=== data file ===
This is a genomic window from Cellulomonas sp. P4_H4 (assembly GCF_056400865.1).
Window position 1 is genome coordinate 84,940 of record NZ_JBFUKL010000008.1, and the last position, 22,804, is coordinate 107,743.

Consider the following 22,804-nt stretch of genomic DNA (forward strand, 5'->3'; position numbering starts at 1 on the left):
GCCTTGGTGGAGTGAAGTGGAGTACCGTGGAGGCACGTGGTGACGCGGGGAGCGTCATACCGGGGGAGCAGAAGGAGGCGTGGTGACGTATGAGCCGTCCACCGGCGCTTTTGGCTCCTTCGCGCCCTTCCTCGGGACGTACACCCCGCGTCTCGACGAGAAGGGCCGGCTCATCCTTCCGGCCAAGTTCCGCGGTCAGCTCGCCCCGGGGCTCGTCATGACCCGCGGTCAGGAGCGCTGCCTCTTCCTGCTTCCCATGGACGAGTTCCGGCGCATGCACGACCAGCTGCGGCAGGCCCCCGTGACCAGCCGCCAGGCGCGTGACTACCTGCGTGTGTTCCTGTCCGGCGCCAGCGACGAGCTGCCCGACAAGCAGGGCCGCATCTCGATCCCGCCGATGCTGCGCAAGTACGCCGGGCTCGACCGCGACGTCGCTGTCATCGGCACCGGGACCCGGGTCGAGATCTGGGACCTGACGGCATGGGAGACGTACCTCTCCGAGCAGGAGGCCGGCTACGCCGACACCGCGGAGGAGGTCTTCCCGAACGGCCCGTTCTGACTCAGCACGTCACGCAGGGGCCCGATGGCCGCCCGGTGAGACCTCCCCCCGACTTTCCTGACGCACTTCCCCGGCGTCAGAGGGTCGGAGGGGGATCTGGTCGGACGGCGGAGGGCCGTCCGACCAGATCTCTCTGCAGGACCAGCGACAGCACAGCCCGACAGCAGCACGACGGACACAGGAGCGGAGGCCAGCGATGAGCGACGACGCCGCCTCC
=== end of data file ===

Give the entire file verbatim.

This is a genomic window from Cellulomonas sp. P4_H4 (assembly GCF_056400865.1).
Window position 1 is genome coordinate 84,940 of record NZ_JBFUKL010000008.1, and the last position, 22,804, is coordinate 107,743.

Consider the following 22,804-nt stretch of genomic DNA (forward strand, 5'->3'; position numbering starts at 1 on the left):
GCCTTGGTGGAGTGAAGTGGAGTACCGTGGAGGCACGTGGTGACGCGGGGAGCGTCATACCGGGGGAGCAGAAGGAGGCGTGGTGACGTATGAGCCGTCCACCGGCGCTTTTGGCTCCTTCGCGCCCTTCCTCGGGACGTACACCCCGCGTCTCGACGAGAAGGGCCGGCTCATCCTTCCGGCCAAGTTCCGCGGTCAGCTCGCCCCGGGGCTCGTCATGACCCGCGGTCAGGAGCGCTGCCTCTTCCTGCTTCCCATGGACGAGTTCCGGCGCATGCACGACCAGCTGCGGCAGGCCCCCGTGACCAGCCGCCAGGCGCGTGACTACCTGCGTGTGTTCCTGTCCGGCGCCAGCGACGAGCTGCCCGACAAGCAGGGCCGCATCTCGATCCCGCCGATGCTGCGCAAGTACGCCGGGCTCGACCGCGACGTCGCTGTCATCGGCACCGGGACCCGGGTCGAGATCTGGGACCTGACGGCATGGGAGACGTACCTCTCCGAGCAGGAGGCCGGCTACGCCGACACCGCGGAGGAGGTCTTCCCGAACGGCCCGTTCTGACTCAGCACGTCACGCAGGGGCCCGATGGCCGCCCGGTGAGACCTCCCCCCGACTTTCCTGACGCACTTCCCCGGCGTCAGAGGGTCGGAGGGGGATCTGGTCGGACGGCGGAGGGCCGTCCGACCAGATCTCTCTGCAGGACCAGCGACAGCACAGCCCGACAGCAGCACGACGGACACAGGAGCGGAGGCCAGCGATGAGCGACGACGCCGCCTCC